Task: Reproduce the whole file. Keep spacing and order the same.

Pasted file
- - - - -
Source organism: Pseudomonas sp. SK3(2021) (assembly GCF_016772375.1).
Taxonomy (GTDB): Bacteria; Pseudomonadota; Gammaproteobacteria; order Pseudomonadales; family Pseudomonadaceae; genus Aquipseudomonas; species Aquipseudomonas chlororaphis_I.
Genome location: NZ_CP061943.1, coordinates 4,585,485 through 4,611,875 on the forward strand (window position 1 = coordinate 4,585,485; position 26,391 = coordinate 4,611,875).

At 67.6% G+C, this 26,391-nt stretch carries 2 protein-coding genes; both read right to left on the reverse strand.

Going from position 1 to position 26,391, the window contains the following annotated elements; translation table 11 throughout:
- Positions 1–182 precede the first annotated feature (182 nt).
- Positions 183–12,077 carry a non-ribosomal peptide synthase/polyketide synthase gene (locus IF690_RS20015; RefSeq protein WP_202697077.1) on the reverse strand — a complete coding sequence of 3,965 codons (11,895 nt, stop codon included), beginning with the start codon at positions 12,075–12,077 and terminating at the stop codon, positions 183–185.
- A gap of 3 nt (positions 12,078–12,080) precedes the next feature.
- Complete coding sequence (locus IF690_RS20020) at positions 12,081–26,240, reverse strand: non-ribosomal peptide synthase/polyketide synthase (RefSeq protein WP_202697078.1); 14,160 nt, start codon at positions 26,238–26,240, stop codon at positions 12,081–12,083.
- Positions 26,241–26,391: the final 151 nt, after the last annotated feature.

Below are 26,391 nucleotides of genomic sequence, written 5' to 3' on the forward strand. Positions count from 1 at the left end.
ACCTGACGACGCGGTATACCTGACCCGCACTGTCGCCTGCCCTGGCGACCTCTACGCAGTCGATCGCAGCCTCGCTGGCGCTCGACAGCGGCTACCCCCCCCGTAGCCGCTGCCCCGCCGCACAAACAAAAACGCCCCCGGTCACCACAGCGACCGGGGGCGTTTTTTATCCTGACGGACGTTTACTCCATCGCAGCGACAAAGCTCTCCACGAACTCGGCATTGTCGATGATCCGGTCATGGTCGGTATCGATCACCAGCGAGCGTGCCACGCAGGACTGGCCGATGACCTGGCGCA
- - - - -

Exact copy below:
Source organism: Pseudomonas sp. SK3(2021) (assembly GCF_016772375.1).
Taxonomy (GTDB): Bacteria; Pseudomonadota; Gammaproteobacteria; order Pseudomonadales; family Pseudomonadaceae; genus Aquipseudomonas; species Aquipseudomonas chlororaphis_I.
Genome location: NZ_CP061943.1, coordinates 4,585,485 through 4,611,875 on the forward strand (window position 1 = coordinate 4,585,485; position 26,391 = coordinate 4,611,875).

At 67.6% G+C, this 26,391-nt stretch carries 2 protein-coding genes; both read right to left on the reverse strand.

Going from position 1 to position 26,391, the window contains the following annotated elements; translation table 11 throughout:
- Positions 1–182 precede the first annotated feature (182 nt).
- Positions 183–12,077 carry a non-ribosomal peptide synthase/polyketide synthase gene (locus IF690_RS20015; RefSeq protein WP_202697077.1) on the reverse strand — a complete coding sequence of 3,965 codons (11,895 nt, stop codon included), beginning with the start codon at positions 12,075–12,077 and terminating at the stop codon, positions 183–185.
- A gap of 3 nt (positions 12,078–12,080) precedes the next feature.
- Complete coding sequence (locus IF690_RS20020) at positions 12,081–26,240, reverse strand: non-ribosomal peptide synthase/polyketide synthase (RefSeq protein WP_202697078.1); 14,160 nt, start codon at positions 26,238–26,240, stop codon at positions 12,081–12,083.
- Positions 26,241–26,391: the final 151 nt, after the last annotated feature.

Below are 26,391 nucleotides of genomic sequence, written 5' to 3' on the forward strand. Positions count from 1 at the left end.
ACCTGACGACGCGGTATACCTGACCCGCACTGTCGCCTGCCCTGGCGACCTCTACGCAGTCGATCGCAGCCTCGCTGGCGCTCGACAGCGGCTACCCCCCCCGTAGCCGCTGCCCCGCCGCACAAACAAAAACGCCCCCGGTCACCACAGCGACCGGGGGCGTTTTTTATCCTGACGGACGTTTACTCCATCGCAGCGACAAAGCTCTCCACGAACTCGGCATTGTCGATGATCCGGTCATGGTCGGTATCGATCACCAGCGAGCGTGCCACGCAGGACTGGCCGATGACCTGGCGCA